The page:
On the other hand, there were plenty of movies which pitched up in Cannes bearing fairly non-descript names and equipped with synopses that perhaps could've just done with that extra five minutes of work. Feast your peepers, for instance, on the Marché catalogue summary of US horror, Neighbor, directed by Robert Angelo Masciantionio...
'A mysterious new girl arrives in posh suburban neighbourhood and quickly sets out to terrorize the town.'
Okay, so maybe we could have done with an 'a' before 'posh suburban neighbourhood', but overall so far so non-awful. However the second and concluding line finds things going more than a little bit awry...
'As she starts breaking into homes and torturing the occupants, they begin to realize that she isn't just another girl next door.'
'They begin to realize'? Really?! And what, prey tell, was it that fostered these first doubts amongst you razor-sharp cookies? The breaking into homes? The torturing? Or did it require a combination of the two to make you think, 'Hold on, there's something a bit rum about this new girl'? By the way, if any of you geniuses happen to need any double-glazing fitting, or you want to invest in a Spanish holiday timeshare, then please don't hesitate to get in touch.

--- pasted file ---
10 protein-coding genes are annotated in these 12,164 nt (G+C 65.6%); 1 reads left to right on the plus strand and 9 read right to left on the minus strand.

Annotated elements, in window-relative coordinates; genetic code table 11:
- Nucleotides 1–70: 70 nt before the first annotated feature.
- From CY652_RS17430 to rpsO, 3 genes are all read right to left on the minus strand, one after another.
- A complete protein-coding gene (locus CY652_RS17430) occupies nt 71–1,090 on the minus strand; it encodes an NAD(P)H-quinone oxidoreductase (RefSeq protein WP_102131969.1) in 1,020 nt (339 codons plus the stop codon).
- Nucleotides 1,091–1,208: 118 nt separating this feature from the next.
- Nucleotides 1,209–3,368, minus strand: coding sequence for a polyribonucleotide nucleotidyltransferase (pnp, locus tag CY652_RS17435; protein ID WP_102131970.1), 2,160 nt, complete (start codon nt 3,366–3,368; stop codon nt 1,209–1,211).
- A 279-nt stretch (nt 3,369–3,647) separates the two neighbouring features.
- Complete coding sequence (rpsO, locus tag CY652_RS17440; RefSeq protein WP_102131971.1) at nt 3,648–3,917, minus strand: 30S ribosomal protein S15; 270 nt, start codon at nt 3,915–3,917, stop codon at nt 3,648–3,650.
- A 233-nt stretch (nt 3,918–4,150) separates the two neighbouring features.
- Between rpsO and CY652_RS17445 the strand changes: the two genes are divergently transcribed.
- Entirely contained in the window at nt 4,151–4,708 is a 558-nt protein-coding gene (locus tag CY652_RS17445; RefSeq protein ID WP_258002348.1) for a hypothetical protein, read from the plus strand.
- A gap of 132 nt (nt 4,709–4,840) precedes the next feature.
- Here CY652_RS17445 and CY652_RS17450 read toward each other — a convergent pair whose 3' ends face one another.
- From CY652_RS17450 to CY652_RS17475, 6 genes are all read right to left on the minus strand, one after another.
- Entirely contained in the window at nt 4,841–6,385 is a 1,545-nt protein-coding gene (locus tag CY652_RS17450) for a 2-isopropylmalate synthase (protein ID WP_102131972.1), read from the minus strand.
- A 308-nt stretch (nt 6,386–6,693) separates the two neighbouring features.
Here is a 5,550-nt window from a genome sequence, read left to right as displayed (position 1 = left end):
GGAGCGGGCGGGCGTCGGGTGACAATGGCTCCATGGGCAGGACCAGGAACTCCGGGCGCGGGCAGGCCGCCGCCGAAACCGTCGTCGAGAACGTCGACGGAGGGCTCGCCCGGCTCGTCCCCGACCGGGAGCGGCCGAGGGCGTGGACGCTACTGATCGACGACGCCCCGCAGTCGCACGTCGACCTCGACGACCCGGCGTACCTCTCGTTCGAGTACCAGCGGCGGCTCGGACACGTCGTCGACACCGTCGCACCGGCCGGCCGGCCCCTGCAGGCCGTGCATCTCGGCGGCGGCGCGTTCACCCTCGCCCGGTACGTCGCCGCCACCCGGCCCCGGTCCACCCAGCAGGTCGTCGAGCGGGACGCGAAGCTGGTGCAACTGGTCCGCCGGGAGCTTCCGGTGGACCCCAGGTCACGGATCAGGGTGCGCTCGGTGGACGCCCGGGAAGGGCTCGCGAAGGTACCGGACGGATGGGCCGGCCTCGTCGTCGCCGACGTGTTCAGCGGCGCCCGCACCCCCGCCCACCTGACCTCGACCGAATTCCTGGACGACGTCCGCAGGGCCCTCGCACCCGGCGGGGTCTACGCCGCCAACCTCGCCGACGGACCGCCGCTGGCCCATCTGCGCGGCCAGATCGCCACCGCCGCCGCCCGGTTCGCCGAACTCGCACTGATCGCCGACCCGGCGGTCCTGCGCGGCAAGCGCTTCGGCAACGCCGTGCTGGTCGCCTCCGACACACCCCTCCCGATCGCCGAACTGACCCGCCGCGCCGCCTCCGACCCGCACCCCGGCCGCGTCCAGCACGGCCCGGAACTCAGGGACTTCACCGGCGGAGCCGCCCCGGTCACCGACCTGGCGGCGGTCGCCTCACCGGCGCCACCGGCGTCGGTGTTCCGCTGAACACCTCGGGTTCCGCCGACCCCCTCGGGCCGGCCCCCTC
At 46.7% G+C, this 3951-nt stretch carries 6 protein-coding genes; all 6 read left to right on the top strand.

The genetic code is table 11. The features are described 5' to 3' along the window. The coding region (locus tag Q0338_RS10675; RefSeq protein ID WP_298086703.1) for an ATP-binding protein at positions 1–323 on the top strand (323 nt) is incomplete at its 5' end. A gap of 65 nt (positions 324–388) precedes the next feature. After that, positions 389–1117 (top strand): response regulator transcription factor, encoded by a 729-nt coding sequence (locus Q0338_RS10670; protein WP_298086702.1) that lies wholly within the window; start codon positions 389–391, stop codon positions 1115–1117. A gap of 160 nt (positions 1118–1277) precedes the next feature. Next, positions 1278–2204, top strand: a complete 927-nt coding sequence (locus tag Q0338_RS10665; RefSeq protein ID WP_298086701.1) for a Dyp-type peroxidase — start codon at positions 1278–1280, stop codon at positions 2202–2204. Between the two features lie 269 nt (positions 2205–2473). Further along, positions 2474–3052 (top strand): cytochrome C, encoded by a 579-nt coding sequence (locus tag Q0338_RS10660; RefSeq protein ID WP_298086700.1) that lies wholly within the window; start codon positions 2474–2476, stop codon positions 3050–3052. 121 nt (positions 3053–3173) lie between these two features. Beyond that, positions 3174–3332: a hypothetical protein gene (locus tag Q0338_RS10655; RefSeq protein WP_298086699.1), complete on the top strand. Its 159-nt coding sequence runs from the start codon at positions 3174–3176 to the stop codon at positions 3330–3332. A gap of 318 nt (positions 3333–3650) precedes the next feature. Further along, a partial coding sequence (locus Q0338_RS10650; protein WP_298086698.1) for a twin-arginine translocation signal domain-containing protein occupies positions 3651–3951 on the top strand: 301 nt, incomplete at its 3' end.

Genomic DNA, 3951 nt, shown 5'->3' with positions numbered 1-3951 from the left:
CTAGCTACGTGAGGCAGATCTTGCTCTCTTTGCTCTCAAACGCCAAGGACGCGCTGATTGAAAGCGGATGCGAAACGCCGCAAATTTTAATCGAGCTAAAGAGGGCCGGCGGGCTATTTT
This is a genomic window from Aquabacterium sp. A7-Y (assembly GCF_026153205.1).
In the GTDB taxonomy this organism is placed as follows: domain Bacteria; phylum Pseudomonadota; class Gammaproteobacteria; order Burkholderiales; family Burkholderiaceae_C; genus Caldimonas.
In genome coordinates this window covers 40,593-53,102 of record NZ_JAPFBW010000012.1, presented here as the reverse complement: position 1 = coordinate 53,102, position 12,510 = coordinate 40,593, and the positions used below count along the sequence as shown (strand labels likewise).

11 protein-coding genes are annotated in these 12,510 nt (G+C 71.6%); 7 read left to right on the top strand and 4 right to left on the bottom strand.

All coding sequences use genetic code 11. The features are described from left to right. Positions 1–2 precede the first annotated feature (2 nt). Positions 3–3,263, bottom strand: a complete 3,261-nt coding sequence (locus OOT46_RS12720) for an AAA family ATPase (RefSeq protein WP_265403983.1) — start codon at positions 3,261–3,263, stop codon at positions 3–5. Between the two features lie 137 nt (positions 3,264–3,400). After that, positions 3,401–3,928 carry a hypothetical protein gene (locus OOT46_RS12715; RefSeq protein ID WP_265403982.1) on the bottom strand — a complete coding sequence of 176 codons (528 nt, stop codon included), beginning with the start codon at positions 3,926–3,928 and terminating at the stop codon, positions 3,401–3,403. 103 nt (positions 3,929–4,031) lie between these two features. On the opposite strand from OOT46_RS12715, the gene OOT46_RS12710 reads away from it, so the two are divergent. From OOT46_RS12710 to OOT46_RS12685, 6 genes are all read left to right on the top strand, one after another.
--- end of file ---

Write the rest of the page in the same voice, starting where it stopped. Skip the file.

If that synopsis was a tad muddled though, then what about the selection presented by Imagination Worldwide? Said company brought a roster of 17 films to Cannes, in various stages of completion, (several were produced by Lance Entertainment, which is operated by industry veteran Pierre David, who via his Cinepix firm helped David Cronenberg get started back in the '70s), with the attendant log lines offering a litany of pleasures. Particularly for those who savour a near-brusque succinctness and the wild overuse of exclamation marks...